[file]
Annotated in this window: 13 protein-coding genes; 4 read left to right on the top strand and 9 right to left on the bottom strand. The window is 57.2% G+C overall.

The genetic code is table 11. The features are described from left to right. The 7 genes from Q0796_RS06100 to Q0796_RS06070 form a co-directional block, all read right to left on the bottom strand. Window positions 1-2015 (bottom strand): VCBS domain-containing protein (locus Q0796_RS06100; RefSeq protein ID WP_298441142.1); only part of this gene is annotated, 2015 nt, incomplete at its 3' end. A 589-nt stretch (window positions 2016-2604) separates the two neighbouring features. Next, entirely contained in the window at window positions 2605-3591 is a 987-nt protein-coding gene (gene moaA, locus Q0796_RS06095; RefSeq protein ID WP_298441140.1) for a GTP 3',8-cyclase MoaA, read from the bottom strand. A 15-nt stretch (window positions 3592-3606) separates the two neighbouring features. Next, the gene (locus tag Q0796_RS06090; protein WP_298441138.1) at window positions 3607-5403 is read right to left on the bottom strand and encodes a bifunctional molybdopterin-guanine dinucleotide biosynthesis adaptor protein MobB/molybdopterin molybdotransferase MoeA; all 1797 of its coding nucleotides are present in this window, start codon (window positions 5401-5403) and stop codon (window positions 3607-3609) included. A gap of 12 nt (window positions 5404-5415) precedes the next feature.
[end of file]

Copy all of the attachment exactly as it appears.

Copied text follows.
Annotated in this window: 13 protein-coding genes; 4 read left to right on the top strand and 9 right to left on the bottom strand. The window is 57.2% G+C overall.

The genetic code is table 11. The features are described from left to right. The 7 genes from Q0796_RS06100 to Q0796_RS06070 form a co-directional block, all read right to left on the bottom strand. Window positions 1-2015 (bottom strand): VCBS domain-containing protein (locus Q0796_RS06100; RefSeq protein ID WP_298441142.1); only part of this gene is annotated, 2015 nt, incomplete at its 3' end. A 589-nt stretch (window positions 2016-2604) separates the two neighbouring features. Next, entirely contained in the window at window positions 2605-3591 is a 987-nt protein-coding gene (gene moaA, locus Q0796_RS06095; RefSeq protein ID WP_298441140.1) for a GTP 3',8-cyclase MoaA, read from the bottom strand. A 15-nt stretch (window positions 3592-3606) separates the two neighbouring features. Next, the gene (locus tag Q0796_RS06090; protein WP_298441138.1) at window positions 3607-5403 is read right to left on the bottom strand and encodes a bifunctional molybdopterin-guanine dinucleotide biosynthesis adaptor protein MobB/molybdopterin molybdotransferase MoeA; all 1797 of its coding nucleotides are present in this window, start codon (window positions 5401-5403) and stop codon (window positions 3607-3609) included. A gap of 12 nt (window positions 5404-5415) precedes the next feature.